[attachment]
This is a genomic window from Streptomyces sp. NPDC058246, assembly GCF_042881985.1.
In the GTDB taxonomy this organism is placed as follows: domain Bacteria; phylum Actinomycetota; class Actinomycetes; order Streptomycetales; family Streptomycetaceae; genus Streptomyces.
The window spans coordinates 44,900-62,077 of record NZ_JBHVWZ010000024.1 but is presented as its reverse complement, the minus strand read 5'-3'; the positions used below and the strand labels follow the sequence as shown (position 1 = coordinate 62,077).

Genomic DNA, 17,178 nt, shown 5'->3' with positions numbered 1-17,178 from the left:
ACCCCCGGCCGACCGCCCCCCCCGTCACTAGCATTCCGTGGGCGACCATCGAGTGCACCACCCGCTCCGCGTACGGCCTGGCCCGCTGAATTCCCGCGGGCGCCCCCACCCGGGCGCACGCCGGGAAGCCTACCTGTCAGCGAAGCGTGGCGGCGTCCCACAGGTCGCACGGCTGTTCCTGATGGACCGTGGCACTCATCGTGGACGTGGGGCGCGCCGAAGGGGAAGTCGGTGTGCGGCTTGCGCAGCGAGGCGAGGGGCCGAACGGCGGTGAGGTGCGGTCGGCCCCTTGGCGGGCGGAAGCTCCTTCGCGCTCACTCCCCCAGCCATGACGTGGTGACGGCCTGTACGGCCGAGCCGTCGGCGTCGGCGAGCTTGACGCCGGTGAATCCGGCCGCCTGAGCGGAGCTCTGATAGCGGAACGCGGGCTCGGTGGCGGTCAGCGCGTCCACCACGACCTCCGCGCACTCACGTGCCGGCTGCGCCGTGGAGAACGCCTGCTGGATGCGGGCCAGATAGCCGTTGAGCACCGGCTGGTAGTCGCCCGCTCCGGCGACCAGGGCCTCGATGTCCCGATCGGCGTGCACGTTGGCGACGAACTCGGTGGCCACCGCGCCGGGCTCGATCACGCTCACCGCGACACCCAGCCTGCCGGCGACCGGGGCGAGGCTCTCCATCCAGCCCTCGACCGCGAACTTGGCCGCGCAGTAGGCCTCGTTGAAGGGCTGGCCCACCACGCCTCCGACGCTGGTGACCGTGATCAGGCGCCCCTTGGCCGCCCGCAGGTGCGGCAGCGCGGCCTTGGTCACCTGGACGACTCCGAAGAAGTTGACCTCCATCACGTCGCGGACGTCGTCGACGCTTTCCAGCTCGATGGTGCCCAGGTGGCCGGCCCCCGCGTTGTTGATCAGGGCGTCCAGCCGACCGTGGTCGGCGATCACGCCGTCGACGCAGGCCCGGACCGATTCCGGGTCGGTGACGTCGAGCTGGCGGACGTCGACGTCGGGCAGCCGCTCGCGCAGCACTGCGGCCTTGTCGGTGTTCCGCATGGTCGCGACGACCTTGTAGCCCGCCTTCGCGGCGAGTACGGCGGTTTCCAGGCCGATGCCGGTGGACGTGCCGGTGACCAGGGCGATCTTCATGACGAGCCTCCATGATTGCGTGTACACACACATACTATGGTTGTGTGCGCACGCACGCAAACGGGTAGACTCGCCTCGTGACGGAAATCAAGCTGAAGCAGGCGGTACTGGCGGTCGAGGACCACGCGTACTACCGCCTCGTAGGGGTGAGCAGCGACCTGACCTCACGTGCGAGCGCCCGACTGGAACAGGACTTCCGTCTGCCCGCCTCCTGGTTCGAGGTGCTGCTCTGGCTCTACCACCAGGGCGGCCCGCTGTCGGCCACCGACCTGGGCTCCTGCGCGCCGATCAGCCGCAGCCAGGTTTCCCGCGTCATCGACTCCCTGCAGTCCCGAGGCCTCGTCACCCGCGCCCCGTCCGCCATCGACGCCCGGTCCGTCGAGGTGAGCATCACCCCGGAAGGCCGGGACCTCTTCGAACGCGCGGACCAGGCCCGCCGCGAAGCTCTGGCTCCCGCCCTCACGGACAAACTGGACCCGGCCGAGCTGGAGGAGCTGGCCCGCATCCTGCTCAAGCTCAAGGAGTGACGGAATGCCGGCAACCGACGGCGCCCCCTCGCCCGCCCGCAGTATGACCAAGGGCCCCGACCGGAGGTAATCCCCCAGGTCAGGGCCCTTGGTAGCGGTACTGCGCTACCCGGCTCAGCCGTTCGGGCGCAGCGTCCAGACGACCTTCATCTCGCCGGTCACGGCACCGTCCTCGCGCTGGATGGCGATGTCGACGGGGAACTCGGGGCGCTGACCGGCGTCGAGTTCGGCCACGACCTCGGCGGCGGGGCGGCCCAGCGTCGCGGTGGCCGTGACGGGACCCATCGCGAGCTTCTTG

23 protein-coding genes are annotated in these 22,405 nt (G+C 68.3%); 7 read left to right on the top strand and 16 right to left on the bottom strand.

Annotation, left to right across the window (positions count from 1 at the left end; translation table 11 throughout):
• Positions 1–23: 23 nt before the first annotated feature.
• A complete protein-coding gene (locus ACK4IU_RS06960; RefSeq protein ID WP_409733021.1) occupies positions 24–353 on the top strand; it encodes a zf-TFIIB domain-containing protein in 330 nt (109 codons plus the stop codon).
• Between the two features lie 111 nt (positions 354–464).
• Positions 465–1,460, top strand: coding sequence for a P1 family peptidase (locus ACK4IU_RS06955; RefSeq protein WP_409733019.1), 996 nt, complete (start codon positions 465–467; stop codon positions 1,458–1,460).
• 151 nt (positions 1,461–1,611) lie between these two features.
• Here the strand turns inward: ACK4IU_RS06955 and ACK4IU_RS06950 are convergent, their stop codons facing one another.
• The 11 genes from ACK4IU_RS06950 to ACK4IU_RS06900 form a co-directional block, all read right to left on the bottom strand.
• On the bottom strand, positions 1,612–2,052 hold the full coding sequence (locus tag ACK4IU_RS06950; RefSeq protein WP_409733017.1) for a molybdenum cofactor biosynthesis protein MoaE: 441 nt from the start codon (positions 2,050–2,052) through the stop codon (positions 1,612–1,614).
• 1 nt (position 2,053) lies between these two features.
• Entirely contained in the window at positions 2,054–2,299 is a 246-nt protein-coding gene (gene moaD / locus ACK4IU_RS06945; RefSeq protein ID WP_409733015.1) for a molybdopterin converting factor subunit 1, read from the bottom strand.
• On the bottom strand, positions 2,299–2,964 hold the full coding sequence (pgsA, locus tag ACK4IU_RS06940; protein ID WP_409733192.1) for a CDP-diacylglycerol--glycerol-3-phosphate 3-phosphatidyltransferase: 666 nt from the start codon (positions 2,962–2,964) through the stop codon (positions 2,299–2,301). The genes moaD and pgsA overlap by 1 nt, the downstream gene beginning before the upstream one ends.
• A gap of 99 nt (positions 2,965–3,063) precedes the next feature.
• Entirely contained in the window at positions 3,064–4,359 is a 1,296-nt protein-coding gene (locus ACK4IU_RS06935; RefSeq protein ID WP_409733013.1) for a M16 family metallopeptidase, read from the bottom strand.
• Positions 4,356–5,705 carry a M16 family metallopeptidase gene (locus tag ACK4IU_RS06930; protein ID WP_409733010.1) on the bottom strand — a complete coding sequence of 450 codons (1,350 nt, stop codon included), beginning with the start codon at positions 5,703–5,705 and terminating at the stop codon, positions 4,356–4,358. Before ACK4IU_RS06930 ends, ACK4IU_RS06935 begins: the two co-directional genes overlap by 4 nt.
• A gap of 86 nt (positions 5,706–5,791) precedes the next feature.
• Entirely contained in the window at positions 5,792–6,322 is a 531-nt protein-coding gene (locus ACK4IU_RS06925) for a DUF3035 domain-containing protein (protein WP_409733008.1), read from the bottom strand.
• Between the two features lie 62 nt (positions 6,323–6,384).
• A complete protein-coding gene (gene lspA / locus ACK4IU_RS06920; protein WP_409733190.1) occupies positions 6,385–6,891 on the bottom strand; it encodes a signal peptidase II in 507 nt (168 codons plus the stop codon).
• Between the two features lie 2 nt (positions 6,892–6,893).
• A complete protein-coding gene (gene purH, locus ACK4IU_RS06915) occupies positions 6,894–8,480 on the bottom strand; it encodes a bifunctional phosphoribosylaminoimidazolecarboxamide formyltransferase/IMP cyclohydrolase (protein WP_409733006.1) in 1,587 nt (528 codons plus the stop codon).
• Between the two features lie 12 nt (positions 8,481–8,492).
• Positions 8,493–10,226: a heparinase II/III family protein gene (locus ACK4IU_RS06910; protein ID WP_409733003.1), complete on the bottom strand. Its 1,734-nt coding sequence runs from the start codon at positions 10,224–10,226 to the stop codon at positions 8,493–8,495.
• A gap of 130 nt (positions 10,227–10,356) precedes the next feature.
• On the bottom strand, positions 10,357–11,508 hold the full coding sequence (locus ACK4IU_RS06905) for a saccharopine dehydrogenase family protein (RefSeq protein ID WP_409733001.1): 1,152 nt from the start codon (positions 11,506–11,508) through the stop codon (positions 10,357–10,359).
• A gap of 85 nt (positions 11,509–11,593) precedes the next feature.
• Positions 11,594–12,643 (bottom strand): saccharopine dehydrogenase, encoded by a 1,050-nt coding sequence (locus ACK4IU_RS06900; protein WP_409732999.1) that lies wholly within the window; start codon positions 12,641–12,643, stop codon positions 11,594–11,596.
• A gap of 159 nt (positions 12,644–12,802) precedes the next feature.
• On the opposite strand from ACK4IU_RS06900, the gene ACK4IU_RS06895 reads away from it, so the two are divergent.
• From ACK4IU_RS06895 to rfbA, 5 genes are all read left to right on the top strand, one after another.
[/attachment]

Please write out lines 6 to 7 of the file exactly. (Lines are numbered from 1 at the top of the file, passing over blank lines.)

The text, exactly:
23 protein-coding genes are annotated in these 22,405 nt (G+C 68.3%); 7 read left to right on the top strand and 16 right to left on the bottom strand.

Annotation, left to right across the window (positions count from 1 at the left end; translation table 11 throughout):